The World Economy: Moving Sideways

maury-obstfeld-weo_220x150By Maurice Obstfeld

Versions in: عربي (Arabic), 中文 (Chinese), Français (French), 日本語 (Japanese), Русский (Russian), and Español (Spanish)

A return to the strong, sustainable, balanced, and inclusive growth that Group of Twenty leaders called for at Hangzhou in September still eludes us. Global growth remains weak, even though it shows no noticeable deceleration over the last quarter. The new World Economic Outlook sees a slowdown for the group of advanced economies in 2016 and an offsetting pickup for emerging and developing economies. Taken as a whole, the world economy has moved sideways. Without determined policy action to support economic activity over the short and longer terms, sub-par growth at recent levels risks perpetuating itself—through the negative economic and political forces it is unleashing.

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Capital Flows to Asia Revisited: Monetary Policy Options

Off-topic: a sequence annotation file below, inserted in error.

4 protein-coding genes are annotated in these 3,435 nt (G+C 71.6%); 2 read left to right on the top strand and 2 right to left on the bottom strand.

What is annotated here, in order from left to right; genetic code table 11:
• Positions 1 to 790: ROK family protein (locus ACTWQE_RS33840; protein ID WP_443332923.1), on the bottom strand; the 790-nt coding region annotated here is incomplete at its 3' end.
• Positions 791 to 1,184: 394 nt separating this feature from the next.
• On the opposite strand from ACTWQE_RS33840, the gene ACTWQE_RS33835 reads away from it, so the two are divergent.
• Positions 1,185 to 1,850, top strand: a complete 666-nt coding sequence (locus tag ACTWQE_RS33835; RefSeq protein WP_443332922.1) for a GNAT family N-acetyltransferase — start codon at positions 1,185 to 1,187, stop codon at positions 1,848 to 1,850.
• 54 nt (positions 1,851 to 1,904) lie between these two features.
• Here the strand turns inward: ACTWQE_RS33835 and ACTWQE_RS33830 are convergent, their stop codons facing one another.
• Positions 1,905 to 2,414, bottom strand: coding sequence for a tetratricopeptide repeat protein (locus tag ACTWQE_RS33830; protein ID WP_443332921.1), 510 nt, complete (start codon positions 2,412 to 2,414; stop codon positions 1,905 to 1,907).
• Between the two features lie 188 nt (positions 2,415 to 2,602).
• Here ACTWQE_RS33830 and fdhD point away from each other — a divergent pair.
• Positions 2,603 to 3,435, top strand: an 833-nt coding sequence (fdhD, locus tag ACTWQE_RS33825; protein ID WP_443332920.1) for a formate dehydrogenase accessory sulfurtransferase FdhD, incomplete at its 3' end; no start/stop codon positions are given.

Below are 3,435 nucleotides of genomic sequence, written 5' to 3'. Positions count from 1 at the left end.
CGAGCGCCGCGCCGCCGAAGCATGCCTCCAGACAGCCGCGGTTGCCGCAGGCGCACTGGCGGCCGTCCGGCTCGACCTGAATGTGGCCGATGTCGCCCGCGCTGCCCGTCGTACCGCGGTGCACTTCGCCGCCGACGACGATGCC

Capital flows emerging Asia should be high on the ‘watch list’ for policymakers in the region. But, perhaps, not in the way we had previously anticipated. Twelve months ago we were keenly attuned to the risks posed by the foreign capital that flooded into Asia from mid-2009 onwards. Now, what we’re seeing is not really all that “exceptional.” With the recent surge, net overall capital flows to emerging have not surpassed the peaks reached in past episodes of large inflows to the region. Of course, that’s not to say it's all blue skies. The nature of inflows is different this time—dominated by portfolio flows—and that poses new challenges and risks for policymakers.

By | June 2nd, 2011|Asia, Economic outlook, Emerging Markets, IMF, International Monetary Fund|
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